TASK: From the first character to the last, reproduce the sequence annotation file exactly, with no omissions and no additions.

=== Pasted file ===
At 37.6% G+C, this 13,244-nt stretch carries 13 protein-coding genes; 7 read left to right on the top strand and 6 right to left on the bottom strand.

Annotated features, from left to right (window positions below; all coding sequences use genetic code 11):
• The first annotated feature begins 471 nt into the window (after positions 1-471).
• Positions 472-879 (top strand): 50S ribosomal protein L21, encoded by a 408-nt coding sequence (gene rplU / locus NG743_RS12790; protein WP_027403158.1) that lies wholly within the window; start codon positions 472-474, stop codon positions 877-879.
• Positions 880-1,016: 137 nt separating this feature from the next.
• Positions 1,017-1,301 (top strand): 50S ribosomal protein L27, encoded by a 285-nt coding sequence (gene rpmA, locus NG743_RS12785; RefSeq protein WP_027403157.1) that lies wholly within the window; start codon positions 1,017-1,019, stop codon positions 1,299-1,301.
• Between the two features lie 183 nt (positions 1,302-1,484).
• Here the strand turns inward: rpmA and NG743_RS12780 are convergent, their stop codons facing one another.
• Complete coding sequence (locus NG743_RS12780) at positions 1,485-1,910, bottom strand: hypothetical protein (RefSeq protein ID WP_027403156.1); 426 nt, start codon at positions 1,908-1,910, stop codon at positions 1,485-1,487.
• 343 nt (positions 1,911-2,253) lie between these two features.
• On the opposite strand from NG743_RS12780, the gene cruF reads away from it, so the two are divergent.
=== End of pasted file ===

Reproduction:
At 37.6% G+C, this 13,244-nt stretch carries 13 protein-coding genes; 7 read left to right on the top strand and 6 right to left on the bottom strand.

Annotated features, from left to right (window positions below; all coding sequences use genetic code 11):
• The first annotated feature begins 471 nt into the window (after positions 1-471).
• Positions 472-879 (top strand): 50S ribosomal protein L21, encoded by a 408-nt coding sequence (gene rplU / locus NG743_RS12790; protein WP_027403158.1) that lies wholly within the window; start codon positions 472-474, stop codon positions 877-879.
• Positions 880-1,016: 137 nt separating this feature from the next.
• Positions 1,017-1,301 (top strand): 50S ribosomal protein L27, encoded by a 285-nt coding sequence (gene rpmA, locus NG743_RS12785; RefSeq protein WP_027403157.1) that lies wholly within the window; start codon positions 1,017-1,019, stop codon positions 1,299-1,301.
• Between the two features lie 183 nt (positions 1,302-1,484).
• Here the strand turns inward: rpmA and NG743_RS12780 are convergent, their stop codons facing one another.
• Complete coding sequence (locus NG743_RS12780) at positions 1,485-1,910, bottom strand: hypothetical protein (RefSeq protein ID WP_027403156.1); 426 nt, start codon at positions 1,908-1,910, stop codon at positions 1,485-1,487.
• 343 nt (positions 1,911-2,253) lie between these two features.
• On the opposite strand from NG743_RS12780, the gene cruF reads away from it, so the two are divergent.